The death of Islam Karimov, the dictatorial leader of Uzbekistan, nearly two years ago, dropped the country into a quagmire of uncertainty. The leader, who had held power for 27 years, was widely criticised for his use of torture, crackdown on press freedoms, and a 2005 massacre in which around 400 protesters were killed. In a turn of events that seems right out of a postmodern satire, the news of his ill-health was announced on his daughter’s Instagram account.
Out of this chaos and turmoil, the Uzbek novelist Hamid Ismailov, who was forced to flee Uzbekistan in 1992 for Britain, had his first Uzbek-language novel published in the Central Asian nation in 25. Literature, like life, finds a way.
The novel that was published, The Devil’s Dance, now finds its way into English-readers hands, thanks to a translation from Donald Rayfield, printed by publishers Tilted Axis. Rayfield, working closely with Ismailov and fellow translator John Farndon, has produced a moving translation that flows beautifully, while retaining a number of stylistic and structural elements that could make the translation difficult.
The Devil’s Dance reads something like a cross between classical Central Asian poetry and a postmodern deconstruction of the function of the novel. The story primarily centres around the life of Abdulla Qodiriy, perhaps the most popular Uzbek novelist of the 20th century, although little-known in the West. Opening with Qodiriy tending to his garden, suffused with the idea for a novel that “would be a terrific story, surpassing both Past Days and The Scorpion from the Altar”, he is quickly arrested by the Soviet secret police, as part of Stalin’s Great Purge. Ismailov immediately plunges us into a world of political prisoners and jail cells, intrigue and horror.
Within this framework, Ismailov takes us inside the mind of Qodiriy as he struggles to conceive of the uncompleted novel – Emir Umar’s Slave Girl – and try and finish it within the cold walls of his cell. This secondary novel, set during the ‘Great Game’ of the 19th century, in which English and Russian spies wormed their way into the royal courts of Central Asia, centres around Oyxon – a poet and queen, passed from ruler to ruler, trapped within the confines of palaces. It’s a more palatial setting that Qodiriy’s, but it’s still a prison.
“It is a novel that celebrates the rich history of Central Asian culture – one political repression threatened to erase”
Ismailov plunges us deep into a world of double-crossing, poetry-spouting royalty, introducing a retinue of historical figures, such as Nasrullah, the ruler of Bukhara, Emir Umar, the leader of Kokland, and Nodira, his beautiful wife, and one of the most acclaimed Uzbek poets of the age. Qodiriy develops a deep identification with Oyxon, whose predicament resembles his own: “only when he know Oyxon’s life from beginning to end would he be able to bring his own life to its conclusion”, Ismailov writes. Qodiriy implores God to allow him out “safe and sound; then he would finish his tale of Oyxon and follow it up with a new, more hard-nosed novel, set in modern times.” He never makes it out, instead being executed in the October following his arrest. The novel he is constructing in his head during his prison sentence is lost, and it is up to Ismailov to reconstruct it for us.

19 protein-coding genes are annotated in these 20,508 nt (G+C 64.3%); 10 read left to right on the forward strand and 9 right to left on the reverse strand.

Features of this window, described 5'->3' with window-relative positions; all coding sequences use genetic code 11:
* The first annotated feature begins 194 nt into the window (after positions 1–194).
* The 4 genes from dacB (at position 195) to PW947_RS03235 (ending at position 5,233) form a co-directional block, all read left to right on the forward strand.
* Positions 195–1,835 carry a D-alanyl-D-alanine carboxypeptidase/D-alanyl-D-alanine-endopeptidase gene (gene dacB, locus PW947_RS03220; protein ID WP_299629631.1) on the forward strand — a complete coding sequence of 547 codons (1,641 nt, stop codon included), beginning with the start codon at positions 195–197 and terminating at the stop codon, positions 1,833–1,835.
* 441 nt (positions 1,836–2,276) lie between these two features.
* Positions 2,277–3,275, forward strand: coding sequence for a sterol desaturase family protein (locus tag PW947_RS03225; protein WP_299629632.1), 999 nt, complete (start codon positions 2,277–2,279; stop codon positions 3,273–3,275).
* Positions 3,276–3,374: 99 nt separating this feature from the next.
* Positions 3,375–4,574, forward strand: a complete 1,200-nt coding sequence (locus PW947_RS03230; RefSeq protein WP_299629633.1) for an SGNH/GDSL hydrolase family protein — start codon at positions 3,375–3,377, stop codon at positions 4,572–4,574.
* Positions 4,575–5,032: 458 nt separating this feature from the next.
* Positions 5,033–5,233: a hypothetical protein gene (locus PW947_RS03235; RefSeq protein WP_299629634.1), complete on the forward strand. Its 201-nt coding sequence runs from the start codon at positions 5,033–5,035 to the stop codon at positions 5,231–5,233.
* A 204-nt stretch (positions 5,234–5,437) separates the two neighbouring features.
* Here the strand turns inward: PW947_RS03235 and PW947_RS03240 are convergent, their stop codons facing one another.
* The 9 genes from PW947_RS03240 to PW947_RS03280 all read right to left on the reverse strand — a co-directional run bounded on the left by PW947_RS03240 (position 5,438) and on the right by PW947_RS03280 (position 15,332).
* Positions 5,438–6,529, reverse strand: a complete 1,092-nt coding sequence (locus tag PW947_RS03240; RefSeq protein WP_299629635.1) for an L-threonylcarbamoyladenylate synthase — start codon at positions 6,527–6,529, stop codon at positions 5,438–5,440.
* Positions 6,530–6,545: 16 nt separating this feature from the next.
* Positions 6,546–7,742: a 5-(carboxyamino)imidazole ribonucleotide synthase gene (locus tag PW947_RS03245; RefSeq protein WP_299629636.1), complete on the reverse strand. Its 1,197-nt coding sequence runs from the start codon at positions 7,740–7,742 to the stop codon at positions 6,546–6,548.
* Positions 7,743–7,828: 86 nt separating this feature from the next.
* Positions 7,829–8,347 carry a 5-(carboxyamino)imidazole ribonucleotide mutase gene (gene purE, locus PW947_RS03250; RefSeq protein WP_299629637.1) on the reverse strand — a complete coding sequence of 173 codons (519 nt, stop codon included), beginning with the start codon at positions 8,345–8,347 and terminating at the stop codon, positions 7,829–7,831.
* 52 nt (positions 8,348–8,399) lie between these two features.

The novel, with its foundations deeply set in Central Asian literature and poetry, mines both One Thousand and One Nights, and the lyrical poetry of the 19th century as inspiration. And yet unlike Scheherazade, who needs to keep on telling stories to secure her safety, Qodiriy is acutely aware of the limitation time has on his imagination: “A Thousand and One Nights goes on and on only in fairy tales”, his jailers tell him, “We can put a stop to this right now.”
It is this undercurrent of ever-present danger that drives him in a quest for survival, as he attempts to hold on until he can complete the novel. In Ismailov’s exploration of the nature of literature, he highlights the difference between the conception and completion of a novel, as well as the reasons behind the drive to create art. The novel is “an enquiry into a human being’s spirit, his identity, in much the same way as a prison interrogration,” a jailer informs Qodiriy, highlighting the power and violence of writing.
For Ismailov’s Qodiriy, as well as Qodiriy’s Nodira and Oyxon, writing has an intoxicating power over their own lives, and the lives of others. Qodiriy is “aware of the effect that the ‘made-up’ could have on real life”, and the threat that his writing will “vanish without a trace” hangs over him. As one aphorism quoted in the book goes: “Saying ‘halva’ once doesn’t bring a sweet taste to your mouth, but after a hundred times, your teeth will start sticking together”.
Interspersed with poetry translations from Farndon, The Devil’s Dance is a novel that celebrates the rich history of Central Asian culture – a culture that political repression threatened to erase. From descriptions of Uzbek nature and food – the rice dish plov is frequently mentioned – to celebration of the Uzbek language, Ismailov’s novel is a vital introduction to a world I’d never encountered before. While it can be a bit heavy going for readers like me, with no exposure to Central Asian culture, and many of the historical references flew straight over my head, it remains a beautiful and nuanced exploration of what it means to be a writer.